Other Joe Rich Exaggerations, Misdeeds, and Partisanship
Rich, by the way, never seems to grow tired of claiming that the Civil Rights Division experienced a high attrition rate during the Bush administration (approximately 70% over the course of Bush’s presidency) because of the supposed “politicization” of the Division’s political leadership. This refrain has also been echoed by Obama political appointees like Thomas Perez, the current assistant attorney general for civil rights. What Rich and Perez conveniently fail to mention, however, is that the average attrition rate during the Clinton administration was 12 to 14 percent per year. In other words, as personnel records provided to the House Judiciary Committee demonstrated emphatically, the turnover rate in the Civil Rights Division during the Bush administration was virtually identical to the rate during the Clinton administration.
So who’s really playing politics here?
Keep in mind, too, that before he was made the chief of the Voting Section, Rich worked as a deputy chief in the Division’s Housing Section. During the Clinton administration, the Housing Section — under Rich’s leadership — filed cases in which courts eventually compelled the government to pay $175,000 in attorneys’ fees for the filing of unwarranted and frivolous discrimination claims. When a race discrimination claim was filed against Rich by one of his employees and an adverse finding was made against him by an administrative law judge, the Division was forced to pay off the employee with a five-figure settlement.
Just six weeks before the hotly contested 2004 presidential election, Rich made a $455 contribution to the ultra left-wing political action committee America Coming Together (ACT). ACT was aggressively soliciting money and getting out the votes for Democratic political candidates, especially presidential nominee John Kerry. Rich apparently wanted to do everything in his power to ensure that his superiors in the next presidential administration would not tread on his political machine.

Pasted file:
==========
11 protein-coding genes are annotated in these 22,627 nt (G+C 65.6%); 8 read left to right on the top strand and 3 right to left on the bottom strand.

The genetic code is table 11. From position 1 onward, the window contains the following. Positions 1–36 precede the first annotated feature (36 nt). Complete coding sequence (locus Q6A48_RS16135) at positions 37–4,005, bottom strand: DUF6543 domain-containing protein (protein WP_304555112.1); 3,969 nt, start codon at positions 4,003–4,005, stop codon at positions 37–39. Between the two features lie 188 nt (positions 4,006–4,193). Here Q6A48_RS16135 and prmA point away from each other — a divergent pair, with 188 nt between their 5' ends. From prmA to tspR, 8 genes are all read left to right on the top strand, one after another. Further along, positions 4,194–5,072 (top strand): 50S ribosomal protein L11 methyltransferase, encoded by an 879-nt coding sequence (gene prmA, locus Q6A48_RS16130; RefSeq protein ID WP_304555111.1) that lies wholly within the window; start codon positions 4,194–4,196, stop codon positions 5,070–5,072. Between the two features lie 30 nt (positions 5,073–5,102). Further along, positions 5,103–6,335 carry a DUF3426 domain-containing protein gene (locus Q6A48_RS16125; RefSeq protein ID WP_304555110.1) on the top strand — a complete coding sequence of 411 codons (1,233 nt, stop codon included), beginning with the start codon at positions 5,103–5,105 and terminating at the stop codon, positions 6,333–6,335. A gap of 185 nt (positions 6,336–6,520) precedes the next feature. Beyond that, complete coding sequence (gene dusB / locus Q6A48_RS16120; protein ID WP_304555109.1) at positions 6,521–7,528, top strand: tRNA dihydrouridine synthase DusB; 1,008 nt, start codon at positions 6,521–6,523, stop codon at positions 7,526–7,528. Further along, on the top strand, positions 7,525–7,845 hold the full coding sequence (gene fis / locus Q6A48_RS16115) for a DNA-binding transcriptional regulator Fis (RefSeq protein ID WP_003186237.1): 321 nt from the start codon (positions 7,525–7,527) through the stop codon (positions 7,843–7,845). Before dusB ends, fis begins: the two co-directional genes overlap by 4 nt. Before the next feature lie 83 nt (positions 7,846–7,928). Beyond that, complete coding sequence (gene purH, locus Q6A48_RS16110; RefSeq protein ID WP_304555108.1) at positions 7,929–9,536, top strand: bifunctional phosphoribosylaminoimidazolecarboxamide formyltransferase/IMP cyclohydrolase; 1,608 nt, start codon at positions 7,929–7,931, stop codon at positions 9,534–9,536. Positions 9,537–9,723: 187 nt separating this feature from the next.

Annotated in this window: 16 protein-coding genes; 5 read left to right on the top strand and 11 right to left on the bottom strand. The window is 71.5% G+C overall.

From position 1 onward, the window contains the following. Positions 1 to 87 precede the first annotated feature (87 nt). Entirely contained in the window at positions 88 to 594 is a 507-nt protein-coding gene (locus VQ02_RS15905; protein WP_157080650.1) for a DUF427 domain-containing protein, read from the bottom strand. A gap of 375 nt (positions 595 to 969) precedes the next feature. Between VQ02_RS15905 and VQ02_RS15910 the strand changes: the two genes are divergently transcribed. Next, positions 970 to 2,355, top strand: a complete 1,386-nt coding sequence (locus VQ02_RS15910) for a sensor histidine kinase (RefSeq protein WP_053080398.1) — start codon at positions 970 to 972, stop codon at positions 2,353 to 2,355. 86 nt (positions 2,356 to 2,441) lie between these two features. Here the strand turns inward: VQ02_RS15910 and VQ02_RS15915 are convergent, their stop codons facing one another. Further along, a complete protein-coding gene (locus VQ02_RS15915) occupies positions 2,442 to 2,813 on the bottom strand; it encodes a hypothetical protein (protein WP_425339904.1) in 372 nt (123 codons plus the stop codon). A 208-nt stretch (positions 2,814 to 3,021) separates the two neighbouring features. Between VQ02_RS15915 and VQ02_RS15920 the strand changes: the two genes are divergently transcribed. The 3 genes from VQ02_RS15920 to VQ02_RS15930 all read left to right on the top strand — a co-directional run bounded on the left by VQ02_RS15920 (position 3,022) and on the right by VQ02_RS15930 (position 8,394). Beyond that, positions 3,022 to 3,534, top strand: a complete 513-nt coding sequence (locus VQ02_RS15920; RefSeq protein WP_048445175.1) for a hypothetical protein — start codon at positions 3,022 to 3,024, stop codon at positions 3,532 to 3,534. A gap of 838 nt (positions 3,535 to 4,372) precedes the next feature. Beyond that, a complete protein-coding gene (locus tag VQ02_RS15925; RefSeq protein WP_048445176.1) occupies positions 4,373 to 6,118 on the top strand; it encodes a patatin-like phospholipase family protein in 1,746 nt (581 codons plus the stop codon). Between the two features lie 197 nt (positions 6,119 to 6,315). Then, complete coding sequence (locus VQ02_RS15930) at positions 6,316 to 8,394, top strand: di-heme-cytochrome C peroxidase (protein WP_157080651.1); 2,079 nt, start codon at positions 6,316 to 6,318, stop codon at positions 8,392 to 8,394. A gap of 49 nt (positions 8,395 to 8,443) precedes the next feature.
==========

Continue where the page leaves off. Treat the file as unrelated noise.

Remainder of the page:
The fact that Rich — the chief of the supposedly nonpartisan Voting Section and the man largely responsible for overseeing allegations of improprieties in federal elections — would make a sizable political contribution to this hard core left-wing outfit just a month out from a major presidential election speaks volumes about not only his poor judgment, but also his radical political leanings. Obviously, Rich had every legal right to make that contribution and to support those with whom he shared a deep ideological affinity. Indeed, if such a prohibition existed, there would be no one left in the Civil Rights Division. But the media has consistently sought to portray Rich as an apolitical, long-time career civil servant. His donation to ACT shows what nonsense that characterization is.
Sadly, Rich was hardly alone. He was part of a cadre — that remains to this very day — of hyper-partisan liberal attorneys who occupy nearly every nook and cranny of the Division’s career ranks. But he has been one of the most outspoken of this group and he has, therefore, invited this scrutiny of his record.
Exposing radicals like Rich is important to understanding exactly who the lawyers are who work in the Division. It is a necessary part of restoring the professionalism of the Justice Department, and eventually transforming the Civil Rights Division from an arm of the ACLU, La Raza, and the DNC into an objective law enforcement agency that represents all of the American people, and an agency that will enforce the law in a racially neutral, nonpartisan, and nonpolitical manner.